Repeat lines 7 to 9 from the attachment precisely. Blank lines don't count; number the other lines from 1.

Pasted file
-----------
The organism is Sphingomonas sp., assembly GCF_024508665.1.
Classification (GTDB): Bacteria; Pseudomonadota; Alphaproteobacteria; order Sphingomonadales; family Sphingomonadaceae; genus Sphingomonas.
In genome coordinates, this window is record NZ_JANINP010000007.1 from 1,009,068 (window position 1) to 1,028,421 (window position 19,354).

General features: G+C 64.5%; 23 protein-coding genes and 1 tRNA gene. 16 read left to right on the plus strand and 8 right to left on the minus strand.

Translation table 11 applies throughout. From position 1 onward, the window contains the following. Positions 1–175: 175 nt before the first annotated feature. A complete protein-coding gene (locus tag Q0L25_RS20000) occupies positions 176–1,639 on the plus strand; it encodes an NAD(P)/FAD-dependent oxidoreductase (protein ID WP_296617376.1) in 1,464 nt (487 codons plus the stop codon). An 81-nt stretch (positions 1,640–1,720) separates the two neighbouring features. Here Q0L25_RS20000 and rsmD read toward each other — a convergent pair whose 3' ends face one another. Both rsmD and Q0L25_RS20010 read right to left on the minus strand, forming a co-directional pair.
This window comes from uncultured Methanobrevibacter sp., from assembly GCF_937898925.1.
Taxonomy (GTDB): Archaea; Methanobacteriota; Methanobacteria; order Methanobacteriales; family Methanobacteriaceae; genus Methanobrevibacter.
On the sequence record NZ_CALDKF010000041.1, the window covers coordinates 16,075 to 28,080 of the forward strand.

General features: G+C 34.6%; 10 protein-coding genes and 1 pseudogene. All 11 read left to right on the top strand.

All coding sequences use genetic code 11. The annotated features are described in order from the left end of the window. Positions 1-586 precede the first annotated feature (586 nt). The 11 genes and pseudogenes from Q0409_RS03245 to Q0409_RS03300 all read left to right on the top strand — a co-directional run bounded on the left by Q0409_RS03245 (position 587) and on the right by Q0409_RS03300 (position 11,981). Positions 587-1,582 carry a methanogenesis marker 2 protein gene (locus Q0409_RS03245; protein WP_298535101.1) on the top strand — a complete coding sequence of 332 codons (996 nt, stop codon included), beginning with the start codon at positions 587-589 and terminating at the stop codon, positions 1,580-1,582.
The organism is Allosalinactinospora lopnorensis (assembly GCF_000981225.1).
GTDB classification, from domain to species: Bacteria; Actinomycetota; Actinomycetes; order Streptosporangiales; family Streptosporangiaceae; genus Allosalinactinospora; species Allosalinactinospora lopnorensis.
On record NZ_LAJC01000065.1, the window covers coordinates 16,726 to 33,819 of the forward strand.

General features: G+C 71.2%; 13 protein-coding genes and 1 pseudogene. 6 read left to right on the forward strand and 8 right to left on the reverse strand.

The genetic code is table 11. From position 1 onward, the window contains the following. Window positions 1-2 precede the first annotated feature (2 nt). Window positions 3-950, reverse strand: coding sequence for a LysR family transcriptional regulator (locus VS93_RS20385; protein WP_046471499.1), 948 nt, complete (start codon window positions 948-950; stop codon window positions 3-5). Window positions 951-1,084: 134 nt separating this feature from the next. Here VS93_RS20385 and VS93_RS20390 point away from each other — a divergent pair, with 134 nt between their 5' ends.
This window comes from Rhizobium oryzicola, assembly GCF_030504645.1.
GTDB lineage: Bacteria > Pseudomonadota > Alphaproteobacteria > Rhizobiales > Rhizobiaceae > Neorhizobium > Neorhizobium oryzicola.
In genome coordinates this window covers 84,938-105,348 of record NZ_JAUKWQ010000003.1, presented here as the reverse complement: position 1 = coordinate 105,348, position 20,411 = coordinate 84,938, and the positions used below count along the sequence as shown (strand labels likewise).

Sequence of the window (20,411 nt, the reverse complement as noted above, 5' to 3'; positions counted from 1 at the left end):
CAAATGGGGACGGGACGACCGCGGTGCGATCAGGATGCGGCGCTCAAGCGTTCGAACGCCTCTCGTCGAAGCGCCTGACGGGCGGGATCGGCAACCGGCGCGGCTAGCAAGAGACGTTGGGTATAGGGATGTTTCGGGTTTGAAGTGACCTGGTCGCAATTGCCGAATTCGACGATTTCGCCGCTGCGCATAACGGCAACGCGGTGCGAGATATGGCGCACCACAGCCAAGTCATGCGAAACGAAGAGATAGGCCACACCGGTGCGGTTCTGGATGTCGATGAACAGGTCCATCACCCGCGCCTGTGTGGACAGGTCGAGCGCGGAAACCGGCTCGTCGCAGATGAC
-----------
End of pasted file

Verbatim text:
Taxonomy (GTDB): Archaea; Methanobacteriota; Methanobacteria; order Methanobacteriales; family Methanobacteriaceae; genus Methanobrevibacter.
On the sequence record NZ_CALDKF010000041.1, the window covers coordinates 16,075 to 28,080 of the forward strand.

General features: G+C 34.6%; 10 protein-coding genes and 1 pseudogene. All 11 read left to right on the top strand.